I’m still looking for a fair trade beach hat, but this quest has taken a back seat (literally) to a worker’s protest against General Motors (GM) in Bogota, Columbia. More than 200 workers, injured while working for GM Colomotares in Columbia, have been fired, including Jorge Parra a welder who started with the automotive company in 2001 as a welder.
Information I received yesterday from SumOfUs, a world-wide movement working to hold companies accountable for their actions, explains that for nine years, Parra worked 10 to 12 hour shifts six days a week lifting auto parts and heavy machinery. One day in 2010, he found he couldn’t move. Just 36 years old, Parra had a badly damaged back that required surgery. But after his operation, he was fired from GM.
Manuel Ospina, another GM worker has a similar story. In a Foreign Policy blog written by Annalise Udall Romoser, Lutheran World Relief acting director for public policy and advocacy, I read that Ospina also suffered from back pain. He’d worked for GM for 11 years and like Parra, was diagnosed by a doctor who reports to GM. This doctor attributed Ospina’s back injury to having helped his wife clean their house, specifically making their bed. Ospina was fired from GM, now walks with a cane and is unemployed.
What? I read this again, unable to believe the words in front of me. How could a doctor come up with such a ridiculous diagnosis? I make my bed every day and don’t suffer from debilitating back pain. Obviously, this diagnosis is a sham, a convenient excuse to get rid of a long-time employee without admitting culpability. Even harder for me to stomach, is the fact that GM sold $4.67 million in the first half of 2012, making it the second-largest automaker in the world. Toyota is first with $4.97 million in sales. Plus, yesterday, at the first public day of the North American International Auto Show, GM won Car of the Year for its Cadillac ATS. Why doesn’t GM treat its employees decently? If these workers were American, would more people take notice? Would American workers be treated so negligently in the first place?
Quite possibly, as it turns out. Actor Danny Glover is protesting the North American Auto Show because of the way Nissan is treating its U.S. employees. A Detroit Free Press article states that Nissan is discouraging its Canton, Mississippi employees from joining a union.
In an attempt to gain GM’s attention, Parra, along with other fired employees, began a hunger strike, going one step further than usual. On August 12, 2012, they sewed their lips shut and stood outside the U.S. Embassy in Bogota to protest their firings.
GM “is firing us without just cause, harming us and our families. We are taking this decision because our health has worsened day by day, we have lost our homes, we’re basically in the street and have been forgotten by the government,” said one protester.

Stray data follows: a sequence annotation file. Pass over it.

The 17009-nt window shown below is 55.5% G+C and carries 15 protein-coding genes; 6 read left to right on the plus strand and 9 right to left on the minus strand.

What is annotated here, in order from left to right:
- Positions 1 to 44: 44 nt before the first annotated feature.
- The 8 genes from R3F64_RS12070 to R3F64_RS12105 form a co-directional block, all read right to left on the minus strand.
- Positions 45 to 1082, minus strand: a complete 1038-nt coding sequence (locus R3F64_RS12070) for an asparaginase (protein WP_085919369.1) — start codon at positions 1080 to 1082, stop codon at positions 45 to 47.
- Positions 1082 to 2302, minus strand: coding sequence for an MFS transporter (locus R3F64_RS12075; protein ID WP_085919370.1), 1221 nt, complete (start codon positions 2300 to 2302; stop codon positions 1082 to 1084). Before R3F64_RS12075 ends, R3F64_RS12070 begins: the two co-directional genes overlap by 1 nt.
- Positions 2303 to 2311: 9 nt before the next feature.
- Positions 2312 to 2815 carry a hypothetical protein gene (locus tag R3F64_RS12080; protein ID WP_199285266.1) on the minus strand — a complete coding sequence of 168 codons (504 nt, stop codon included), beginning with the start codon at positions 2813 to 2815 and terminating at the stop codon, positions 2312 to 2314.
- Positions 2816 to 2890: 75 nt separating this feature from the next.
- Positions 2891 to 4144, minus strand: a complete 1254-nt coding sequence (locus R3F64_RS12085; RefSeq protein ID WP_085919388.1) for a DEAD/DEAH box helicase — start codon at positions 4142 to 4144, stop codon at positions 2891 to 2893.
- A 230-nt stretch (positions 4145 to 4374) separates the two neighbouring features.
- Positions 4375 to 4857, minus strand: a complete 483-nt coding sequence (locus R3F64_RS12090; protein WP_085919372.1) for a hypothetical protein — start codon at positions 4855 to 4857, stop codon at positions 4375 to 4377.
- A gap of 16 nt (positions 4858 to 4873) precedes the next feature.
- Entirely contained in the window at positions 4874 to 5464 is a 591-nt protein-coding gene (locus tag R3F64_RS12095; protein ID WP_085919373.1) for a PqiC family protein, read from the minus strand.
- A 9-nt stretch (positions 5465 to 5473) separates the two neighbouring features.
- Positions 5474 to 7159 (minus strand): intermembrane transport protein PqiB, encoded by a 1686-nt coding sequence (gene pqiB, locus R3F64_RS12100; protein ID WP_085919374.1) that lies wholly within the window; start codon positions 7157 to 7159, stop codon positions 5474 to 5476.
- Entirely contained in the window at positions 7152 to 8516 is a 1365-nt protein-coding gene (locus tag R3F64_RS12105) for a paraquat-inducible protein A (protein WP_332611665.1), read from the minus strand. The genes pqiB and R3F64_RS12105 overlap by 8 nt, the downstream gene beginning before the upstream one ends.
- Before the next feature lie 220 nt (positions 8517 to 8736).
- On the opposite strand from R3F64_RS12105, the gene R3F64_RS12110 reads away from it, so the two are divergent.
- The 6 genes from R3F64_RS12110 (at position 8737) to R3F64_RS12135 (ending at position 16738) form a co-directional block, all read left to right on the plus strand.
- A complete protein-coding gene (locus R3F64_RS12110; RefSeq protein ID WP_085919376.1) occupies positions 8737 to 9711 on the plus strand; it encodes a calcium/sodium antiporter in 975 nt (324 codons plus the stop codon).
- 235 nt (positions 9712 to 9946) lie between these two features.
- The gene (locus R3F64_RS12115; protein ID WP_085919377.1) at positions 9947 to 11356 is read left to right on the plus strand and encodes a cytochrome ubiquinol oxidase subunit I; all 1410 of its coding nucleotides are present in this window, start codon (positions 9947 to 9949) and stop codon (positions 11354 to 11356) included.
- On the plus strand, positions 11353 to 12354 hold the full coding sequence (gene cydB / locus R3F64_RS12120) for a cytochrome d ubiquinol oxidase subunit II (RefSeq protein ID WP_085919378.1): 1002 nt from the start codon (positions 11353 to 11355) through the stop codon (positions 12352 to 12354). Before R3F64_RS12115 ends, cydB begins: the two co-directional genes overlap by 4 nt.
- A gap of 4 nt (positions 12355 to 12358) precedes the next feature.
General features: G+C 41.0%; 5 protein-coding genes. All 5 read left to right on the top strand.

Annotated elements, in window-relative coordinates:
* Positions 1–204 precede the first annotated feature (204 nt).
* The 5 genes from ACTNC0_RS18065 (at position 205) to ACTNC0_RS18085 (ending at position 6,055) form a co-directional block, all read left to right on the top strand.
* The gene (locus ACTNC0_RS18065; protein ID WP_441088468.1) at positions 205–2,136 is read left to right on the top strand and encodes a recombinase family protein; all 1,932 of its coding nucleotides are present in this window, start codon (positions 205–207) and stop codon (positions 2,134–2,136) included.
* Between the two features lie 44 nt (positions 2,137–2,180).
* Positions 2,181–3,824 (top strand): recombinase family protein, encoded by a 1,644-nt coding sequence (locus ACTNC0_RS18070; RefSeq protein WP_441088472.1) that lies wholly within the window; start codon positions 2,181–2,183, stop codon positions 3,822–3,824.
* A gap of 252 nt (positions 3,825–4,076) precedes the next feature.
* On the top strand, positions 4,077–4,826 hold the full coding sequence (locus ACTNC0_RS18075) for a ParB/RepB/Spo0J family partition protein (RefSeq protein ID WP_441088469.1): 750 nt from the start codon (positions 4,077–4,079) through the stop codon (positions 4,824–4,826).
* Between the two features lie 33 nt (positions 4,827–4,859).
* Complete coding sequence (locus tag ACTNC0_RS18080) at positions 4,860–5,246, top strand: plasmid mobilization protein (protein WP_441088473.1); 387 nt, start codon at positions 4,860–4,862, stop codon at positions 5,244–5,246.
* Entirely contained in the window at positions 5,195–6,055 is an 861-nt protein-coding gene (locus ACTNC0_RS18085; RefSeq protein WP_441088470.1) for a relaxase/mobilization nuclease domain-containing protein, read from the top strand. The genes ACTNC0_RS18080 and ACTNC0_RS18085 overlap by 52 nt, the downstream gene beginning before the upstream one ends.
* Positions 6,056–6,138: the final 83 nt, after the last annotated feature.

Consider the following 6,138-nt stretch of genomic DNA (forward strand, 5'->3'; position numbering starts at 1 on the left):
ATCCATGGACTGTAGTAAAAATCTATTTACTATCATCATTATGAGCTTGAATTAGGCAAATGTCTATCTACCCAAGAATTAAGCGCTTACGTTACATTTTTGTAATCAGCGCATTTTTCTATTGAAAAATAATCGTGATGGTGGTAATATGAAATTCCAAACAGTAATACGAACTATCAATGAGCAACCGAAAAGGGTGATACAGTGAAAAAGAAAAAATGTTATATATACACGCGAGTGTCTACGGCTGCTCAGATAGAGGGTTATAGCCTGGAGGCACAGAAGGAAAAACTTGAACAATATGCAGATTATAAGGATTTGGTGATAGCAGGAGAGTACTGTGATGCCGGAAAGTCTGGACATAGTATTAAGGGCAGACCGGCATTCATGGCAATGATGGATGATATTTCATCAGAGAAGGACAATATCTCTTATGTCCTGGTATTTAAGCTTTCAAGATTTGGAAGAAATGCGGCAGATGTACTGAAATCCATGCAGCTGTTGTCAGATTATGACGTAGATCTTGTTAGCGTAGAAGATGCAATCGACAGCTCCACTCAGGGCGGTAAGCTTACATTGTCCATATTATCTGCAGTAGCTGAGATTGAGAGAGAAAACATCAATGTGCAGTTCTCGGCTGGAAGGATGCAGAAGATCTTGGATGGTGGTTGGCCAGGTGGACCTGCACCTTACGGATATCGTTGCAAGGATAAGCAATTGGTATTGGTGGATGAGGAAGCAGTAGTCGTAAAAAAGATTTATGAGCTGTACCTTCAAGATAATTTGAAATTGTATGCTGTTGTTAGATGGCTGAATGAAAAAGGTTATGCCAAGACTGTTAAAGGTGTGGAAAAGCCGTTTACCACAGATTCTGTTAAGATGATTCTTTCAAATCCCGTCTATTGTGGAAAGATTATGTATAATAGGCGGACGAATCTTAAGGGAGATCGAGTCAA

Another protestor said they’re sewing their lips shut until the company listens to their requests.
Three days ago, on January 18, Jorge Parra reached day 60 of his hunger strike. Witness for Peace, a non-governmental organization, says that people in at least 20 states have fasted recently to show their solidarity with the striking Columbian workers.
In a Columbia Reports article, Katie McBride, a GM spokeswoman, says that these workers were offered hundreds of thousands of dollars in programs, along with 15 months of healthcare and pension benefits and two years of higher education. Parra disagrees, saying the offer was very bad. He claims the maximum offered was $30,000 a person, which doesn’t cover the costs of spinal surgery he needs. He goes on to explain that he and his fellow workers want to be reintegrated into their jobs at GM again.
These Columbian men want to get back to work. They want GM to acknowledge the truth…that working in their factory can cause physical harm. They want GM to provide the required medical services enabling them to get better. They want to know that their jobs are secure while they’re getting the medical attention they need.
Simple, basic requests, yet these workers are being let go because of on-the-job injuries, as if they didn’t matter, as if they didn’t have long-time employment histories with GM.
I don’t own a GM car, or a Nissan, and I won’t be purchasing one of these vehicles anytime soon. I will be in the market for a new car next year but before I even start looking, I’m going to delve into the backgrounds of automakers, to see which ones play fair with the people who make their cars, the necessary yet invisible people on which this billion dollar industry depends.